Researchers claim new algorithm beats humans at spotting fake news

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Researchers at the University of Michigan say they have developed an algorithm that is better than humans at detecting fake news stories.

Veronica Perez-Rosas, Rada Mihalcea and Alexandra Lefevre of the University of Michigan engineering and computer science department and Bennett Kleinberg of the University of Amsterdam psychology department found that humans were able to spot hoax stories 70 percent of the time while their algorithm was able to spot fake news 76 percent of the time.

{mosads}“You can imagine any number of applications for this on the front or back end of a news or social media site,” Mihalcea said in a statement. “It could provide users with an estimate of the trustworthiness of individual stories or a whole news site.”

The researchers used linguistic analysis to look at grammatical structure, word choice, punctuation and complexity to parse out fake news.

They honed the algorithm by feeding it fake test articles created from real news that had been altered into a fake story — a common method used by online hoaxers.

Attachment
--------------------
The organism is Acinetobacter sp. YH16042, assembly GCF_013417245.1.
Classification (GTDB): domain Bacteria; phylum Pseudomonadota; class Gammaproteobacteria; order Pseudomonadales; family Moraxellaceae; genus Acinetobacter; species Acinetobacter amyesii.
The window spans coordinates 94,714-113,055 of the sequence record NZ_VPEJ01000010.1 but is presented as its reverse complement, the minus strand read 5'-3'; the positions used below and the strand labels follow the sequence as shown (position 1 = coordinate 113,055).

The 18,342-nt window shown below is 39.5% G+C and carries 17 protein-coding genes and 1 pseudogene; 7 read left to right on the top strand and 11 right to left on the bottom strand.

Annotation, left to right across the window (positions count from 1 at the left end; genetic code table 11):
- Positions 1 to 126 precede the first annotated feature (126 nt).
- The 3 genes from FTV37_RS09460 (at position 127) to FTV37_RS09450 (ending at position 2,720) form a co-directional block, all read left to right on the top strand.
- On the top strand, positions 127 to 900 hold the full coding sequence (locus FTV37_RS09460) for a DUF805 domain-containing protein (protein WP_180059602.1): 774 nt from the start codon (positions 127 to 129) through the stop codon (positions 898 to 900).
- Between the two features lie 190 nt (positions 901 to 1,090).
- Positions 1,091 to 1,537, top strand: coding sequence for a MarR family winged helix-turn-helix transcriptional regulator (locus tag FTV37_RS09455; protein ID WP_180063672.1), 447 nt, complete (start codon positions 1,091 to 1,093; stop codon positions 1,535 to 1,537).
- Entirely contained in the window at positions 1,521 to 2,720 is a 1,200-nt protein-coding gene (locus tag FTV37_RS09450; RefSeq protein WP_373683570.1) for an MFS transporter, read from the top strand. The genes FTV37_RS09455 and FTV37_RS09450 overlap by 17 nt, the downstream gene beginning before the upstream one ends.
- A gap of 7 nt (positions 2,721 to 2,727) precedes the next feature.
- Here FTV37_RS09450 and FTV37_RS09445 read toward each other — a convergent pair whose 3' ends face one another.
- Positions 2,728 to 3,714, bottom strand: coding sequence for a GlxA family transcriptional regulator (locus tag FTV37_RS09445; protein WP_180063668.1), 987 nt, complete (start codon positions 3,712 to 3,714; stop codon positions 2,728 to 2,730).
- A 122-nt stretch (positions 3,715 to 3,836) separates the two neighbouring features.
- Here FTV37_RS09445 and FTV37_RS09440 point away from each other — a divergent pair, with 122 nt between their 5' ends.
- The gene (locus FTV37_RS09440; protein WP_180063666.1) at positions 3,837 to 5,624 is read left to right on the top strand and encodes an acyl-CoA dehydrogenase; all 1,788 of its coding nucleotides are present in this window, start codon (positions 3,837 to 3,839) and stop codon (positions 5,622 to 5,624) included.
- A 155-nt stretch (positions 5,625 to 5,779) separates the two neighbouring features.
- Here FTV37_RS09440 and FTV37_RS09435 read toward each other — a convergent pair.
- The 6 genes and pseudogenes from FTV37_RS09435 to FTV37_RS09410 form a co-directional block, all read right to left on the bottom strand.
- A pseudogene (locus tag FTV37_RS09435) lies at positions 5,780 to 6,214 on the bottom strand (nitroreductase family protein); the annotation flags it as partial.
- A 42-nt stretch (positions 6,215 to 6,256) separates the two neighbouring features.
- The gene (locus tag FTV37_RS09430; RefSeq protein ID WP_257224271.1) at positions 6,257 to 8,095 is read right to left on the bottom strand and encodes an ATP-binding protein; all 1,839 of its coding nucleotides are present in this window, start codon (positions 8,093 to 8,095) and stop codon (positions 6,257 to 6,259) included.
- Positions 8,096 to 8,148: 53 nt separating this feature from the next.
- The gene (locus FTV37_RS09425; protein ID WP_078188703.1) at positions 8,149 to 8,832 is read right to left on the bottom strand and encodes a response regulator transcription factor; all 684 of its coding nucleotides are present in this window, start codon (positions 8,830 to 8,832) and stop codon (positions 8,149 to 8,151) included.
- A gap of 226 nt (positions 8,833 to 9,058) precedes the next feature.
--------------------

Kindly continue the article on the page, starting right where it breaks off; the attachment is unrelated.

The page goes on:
The algorithm could be a good sign for technology companies like Facebook and Twitter who have been fighting against the rapid proliferation of false stories that have spead across their platforms.

They have focused their efforts on using machine learning along with human reviewers, but haven’t been able to completely stop the spread of false stories yet.

But while the study shows algorithms can be more accurate and more efficient than human reviewers, its 24 percent fail rate suggests humans may still need to play a strong role in catching hoax stories.

Executives from Facebook, Twitter and Google are set to testify on how their platforms have been manipulated by foreign adversaries in a Sept. 5th Senate Intelligence Hearing. Countries such as Russia, and now Iran, have used a range of tactics in their attempts to influence the American public, including the dissemination of fake news stories.

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